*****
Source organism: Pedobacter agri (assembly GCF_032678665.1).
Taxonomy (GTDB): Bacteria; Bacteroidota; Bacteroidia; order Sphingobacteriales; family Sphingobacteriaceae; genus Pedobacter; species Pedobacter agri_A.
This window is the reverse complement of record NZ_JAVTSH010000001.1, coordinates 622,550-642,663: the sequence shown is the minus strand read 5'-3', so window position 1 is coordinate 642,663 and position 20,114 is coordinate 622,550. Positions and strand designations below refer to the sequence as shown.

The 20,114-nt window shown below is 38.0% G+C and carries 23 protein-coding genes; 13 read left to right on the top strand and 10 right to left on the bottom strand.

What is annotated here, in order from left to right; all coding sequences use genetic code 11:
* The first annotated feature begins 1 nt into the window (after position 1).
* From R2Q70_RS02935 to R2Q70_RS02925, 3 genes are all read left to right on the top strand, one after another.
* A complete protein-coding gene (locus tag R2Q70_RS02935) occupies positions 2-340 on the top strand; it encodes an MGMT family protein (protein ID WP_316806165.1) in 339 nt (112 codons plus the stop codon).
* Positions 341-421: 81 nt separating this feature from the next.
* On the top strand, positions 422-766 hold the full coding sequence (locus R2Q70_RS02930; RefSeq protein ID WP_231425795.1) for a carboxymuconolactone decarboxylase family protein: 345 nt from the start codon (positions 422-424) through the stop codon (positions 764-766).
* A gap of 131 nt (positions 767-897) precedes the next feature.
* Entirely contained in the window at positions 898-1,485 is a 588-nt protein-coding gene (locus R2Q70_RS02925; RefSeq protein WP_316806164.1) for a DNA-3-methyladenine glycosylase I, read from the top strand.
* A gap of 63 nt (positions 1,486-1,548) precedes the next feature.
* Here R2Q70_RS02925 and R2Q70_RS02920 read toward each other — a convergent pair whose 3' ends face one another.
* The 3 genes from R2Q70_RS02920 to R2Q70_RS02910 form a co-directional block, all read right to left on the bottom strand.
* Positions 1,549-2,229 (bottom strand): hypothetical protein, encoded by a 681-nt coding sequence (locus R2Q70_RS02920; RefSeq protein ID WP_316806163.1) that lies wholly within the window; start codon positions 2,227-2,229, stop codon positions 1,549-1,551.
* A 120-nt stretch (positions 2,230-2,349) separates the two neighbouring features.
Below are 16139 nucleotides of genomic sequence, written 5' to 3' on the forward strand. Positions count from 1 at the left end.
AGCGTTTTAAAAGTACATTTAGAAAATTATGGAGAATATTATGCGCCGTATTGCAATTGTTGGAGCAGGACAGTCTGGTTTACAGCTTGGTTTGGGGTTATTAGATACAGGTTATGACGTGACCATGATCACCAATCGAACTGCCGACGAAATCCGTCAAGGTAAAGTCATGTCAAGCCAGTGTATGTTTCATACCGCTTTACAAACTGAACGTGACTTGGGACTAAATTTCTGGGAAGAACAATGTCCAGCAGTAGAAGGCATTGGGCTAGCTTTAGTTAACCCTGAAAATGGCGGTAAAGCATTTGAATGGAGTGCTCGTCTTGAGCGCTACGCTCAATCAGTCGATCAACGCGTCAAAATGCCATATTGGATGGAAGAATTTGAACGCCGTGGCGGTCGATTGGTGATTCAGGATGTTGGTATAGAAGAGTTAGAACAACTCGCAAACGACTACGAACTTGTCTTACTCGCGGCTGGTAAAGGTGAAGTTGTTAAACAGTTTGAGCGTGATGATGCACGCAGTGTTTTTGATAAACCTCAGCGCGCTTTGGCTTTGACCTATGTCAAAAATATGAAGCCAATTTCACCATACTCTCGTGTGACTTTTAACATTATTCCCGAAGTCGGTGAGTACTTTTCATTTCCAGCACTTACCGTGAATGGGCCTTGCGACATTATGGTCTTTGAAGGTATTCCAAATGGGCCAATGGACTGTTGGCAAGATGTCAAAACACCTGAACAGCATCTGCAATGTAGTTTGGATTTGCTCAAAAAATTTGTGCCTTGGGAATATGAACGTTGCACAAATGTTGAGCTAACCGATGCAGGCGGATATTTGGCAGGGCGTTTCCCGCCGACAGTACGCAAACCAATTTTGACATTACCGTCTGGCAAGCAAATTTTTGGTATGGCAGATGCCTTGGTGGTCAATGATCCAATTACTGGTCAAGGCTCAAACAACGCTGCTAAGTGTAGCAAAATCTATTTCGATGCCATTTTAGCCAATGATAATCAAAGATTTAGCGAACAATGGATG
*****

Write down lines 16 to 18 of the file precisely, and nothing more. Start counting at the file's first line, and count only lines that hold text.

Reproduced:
* Positions 1,549-2,229 (bottom strand): hypothetical protein, encoded by a 681-nt coding sequence (locus R2Q70_RS02920; RefSeq protein ID WP_316806163.1) that lies wholly within the window; start codon positions 2,227-2,229, stop codon positions 1,549-1,551.
* A 120-nt stretch (positions 2,230-2,349) separates the two neighbouring features.
Below are 16139 nucleotides of genomic sequence, written 5' to 3' on the forward strand. Positions count from 1 at the left end.